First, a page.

Solo Travel in Bali

The Island of the Gods is a spiritual place. Religious offerings line the streets, colourful temples form the fronts to homes and the people live and breathe an aura of happiness wherever you go. The ideal place to exercise your right to ‘find yourself’ on the ever so slightly cliché year-long expedition through South-east Asia, Bali makes for some seriously satisfying solo travel time. Here are just a few of the reasons why…

Take Some ‘You’ Time

Whilst the epicentre of the action and some of the very best hotels in Bali can be found along the southern coast, take some time to head inland towards the village of Ubud – the gateway to the famed Monkey Forest – where fields upon fields of emerald-green rice paddies await you. It’s here that yogis and spa enthusiasts alike truly embrace the opportunity to kick back and connect with both themselves and the nature around them in spectacular surroundings. You’ll soon find that soaking up the silence in Bali becomes your favourite pastime. Dangle your legs in the infinity pool overlooking the sway of the rice paddies with a drink in hand. Take five and rest your bones in a hammock set deep in the forest and listen to the call of the monkeys. Cycle through the vibrant backstreets and take in the sights, smells and sounds. Whatever you do – make it about you.

The Moment’s All Yours

Whenever I get a stamp in my passport for somewhere considered weird by the average tourist, I wear it like a badge of honour. The same can be said for visiting new and far flung places, and Bali just so happens to be jam-packed full of them. Ideal for clearing the mind or taking some time to relax alone, there are a handful of remote areas towards the north of the island that remain relatively untouched by tourism, such as Lovina and Amed. Venture north and be the very first amongst your friends to experience a whole new side to Bali formed of hidden coves, untrodden hikes and fresh seafood caught before your very eyes by local fisherman. This is one for the bragging rights.

Getting Around is Easy

Getting around is no hassle at all as options are a plenty. Moped hire here is relatively inexpensive, plus unlike the likes of Vietnam and India where stepping foot onto a bike is akin to taking life into your own hands, the roads here are usually clear and simple to navigate once outside of Kuta. Always remember to insure yourself and keep that helmet firmly on your head before donning the aviators and embracing your rockstar moment. Alternatively, you’ll find that the local taxis are an efficient mode of transport, however, always ensure the driver turns the metre on as one or two drivers tend to be sketchy. As for the local way of travel, catch a ride on a bemo. These public minibuses act as shuttles for locals between towns and villages and are the cheapest way to get around the island.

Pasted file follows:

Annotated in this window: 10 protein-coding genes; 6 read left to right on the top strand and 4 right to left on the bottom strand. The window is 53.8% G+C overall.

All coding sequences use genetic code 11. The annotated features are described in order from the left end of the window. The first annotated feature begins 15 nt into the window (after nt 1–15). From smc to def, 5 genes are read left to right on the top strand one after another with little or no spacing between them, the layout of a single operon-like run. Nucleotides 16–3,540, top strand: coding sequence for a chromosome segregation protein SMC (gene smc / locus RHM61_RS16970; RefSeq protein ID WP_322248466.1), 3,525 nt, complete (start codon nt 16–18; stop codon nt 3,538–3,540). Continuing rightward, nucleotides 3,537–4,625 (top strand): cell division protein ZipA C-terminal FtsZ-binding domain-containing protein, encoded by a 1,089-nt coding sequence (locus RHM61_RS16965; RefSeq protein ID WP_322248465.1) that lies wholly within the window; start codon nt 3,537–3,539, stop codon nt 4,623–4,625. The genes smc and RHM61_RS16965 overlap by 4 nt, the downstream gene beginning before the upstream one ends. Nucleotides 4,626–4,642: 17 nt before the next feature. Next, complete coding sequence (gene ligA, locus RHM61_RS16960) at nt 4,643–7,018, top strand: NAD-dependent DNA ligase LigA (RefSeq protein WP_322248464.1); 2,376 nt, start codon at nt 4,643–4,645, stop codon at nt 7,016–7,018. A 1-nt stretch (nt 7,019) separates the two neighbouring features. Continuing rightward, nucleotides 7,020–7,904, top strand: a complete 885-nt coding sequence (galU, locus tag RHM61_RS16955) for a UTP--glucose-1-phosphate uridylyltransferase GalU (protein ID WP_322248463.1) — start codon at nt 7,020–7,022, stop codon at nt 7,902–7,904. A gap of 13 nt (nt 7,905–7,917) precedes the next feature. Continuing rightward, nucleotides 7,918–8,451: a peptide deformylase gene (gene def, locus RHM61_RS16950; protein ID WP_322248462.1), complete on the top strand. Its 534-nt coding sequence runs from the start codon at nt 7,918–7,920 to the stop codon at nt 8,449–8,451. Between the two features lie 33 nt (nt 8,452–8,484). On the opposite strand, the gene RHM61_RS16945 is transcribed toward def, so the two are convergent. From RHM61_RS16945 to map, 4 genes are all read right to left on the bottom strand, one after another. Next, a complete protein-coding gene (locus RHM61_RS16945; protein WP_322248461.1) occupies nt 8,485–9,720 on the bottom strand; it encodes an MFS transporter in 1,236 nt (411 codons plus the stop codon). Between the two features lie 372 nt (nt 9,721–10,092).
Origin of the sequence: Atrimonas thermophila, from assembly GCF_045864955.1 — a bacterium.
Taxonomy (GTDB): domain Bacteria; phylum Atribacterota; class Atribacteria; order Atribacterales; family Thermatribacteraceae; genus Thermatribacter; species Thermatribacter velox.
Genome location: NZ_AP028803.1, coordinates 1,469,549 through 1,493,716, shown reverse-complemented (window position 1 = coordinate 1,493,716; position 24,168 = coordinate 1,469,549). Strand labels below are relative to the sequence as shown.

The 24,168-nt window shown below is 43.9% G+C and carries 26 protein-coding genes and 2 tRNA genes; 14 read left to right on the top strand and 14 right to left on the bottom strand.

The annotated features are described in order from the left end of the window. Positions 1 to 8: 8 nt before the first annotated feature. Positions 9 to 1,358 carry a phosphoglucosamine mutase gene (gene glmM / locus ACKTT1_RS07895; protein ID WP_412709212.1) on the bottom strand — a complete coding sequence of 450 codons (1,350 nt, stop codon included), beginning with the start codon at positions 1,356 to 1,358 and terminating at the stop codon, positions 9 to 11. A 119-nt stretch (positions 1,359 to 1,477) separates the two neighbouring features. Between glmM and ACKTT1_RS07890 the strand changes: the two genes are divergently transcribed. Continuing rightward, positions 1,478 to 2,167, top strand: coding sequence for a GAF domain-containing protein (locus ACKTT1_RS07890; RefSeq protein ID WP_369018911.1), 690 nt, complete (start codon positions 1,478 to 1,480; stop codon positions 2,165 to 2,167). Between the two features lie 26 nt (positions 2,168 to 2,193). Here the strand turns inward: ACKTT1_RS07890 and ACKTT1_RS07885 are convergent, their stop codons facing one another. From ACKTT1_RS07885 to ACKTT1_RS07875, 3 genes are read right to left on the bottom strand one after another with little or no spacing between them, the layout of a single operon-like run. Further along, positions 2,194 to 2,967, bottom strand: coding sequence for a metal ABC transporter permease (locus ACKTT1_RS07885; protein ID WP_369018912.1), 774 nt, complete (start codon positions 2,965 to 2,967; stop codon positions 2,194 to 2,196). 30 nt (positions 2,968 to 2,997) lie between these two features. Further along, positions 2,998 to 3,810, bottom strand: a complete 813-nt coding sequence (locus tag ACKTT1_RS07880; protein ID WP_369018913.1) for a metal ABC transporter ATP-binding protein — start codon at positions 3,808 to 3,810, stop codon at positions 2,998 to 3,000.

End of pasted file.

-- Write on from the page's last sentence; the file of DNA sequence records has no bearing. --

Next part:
You’ll Never Dine Alone

I’ve always been semi-conscious of dining out alone. What will people think? Why is everyone staring? Do they think I’m weird? These are all thoughts that have crossed my mind, but it’s safe to say that Bali was one of the few places where I felt 100% comfortable chowing down on the local cuisine solo, and that’s all thanks to the ‘warung’. These family run restaurants regularly spill out onto the dusty streets and are set up so that you’ll be sharing a large table with others. Habitually friendly places filled with locals, the neighbourhood warung is where you’ll find Balinese cuisine at its best, with rustic dishes spawned from family recipes that have been passed down and evolving for centuries. Another fantastic reason to travel solo to Bali – the phenomenal aromas and zingy flavours found in the cuisine will ignite your taste buds, whether it’s breakfast, lunch or dinner.

No Hassle

One of the privileged things about solo travel is the fact that it’s all about you and no-one else. There’s no arguments on what to do for the day, where to go and how to get there – it’s all about what you feel like doing. Spend a little extra time getting that killer shot of Mount Agung or hang your feet over the cliffs of Jimbaran Bay for a minute or two longer, because time is never of the essence. Now, this can easily be applied to any country when travelling solo, but on the island that seems to have something for everyone, from surfing and spas to horse riding and mountain climbing, you’ll thank me for this advice further down the line.


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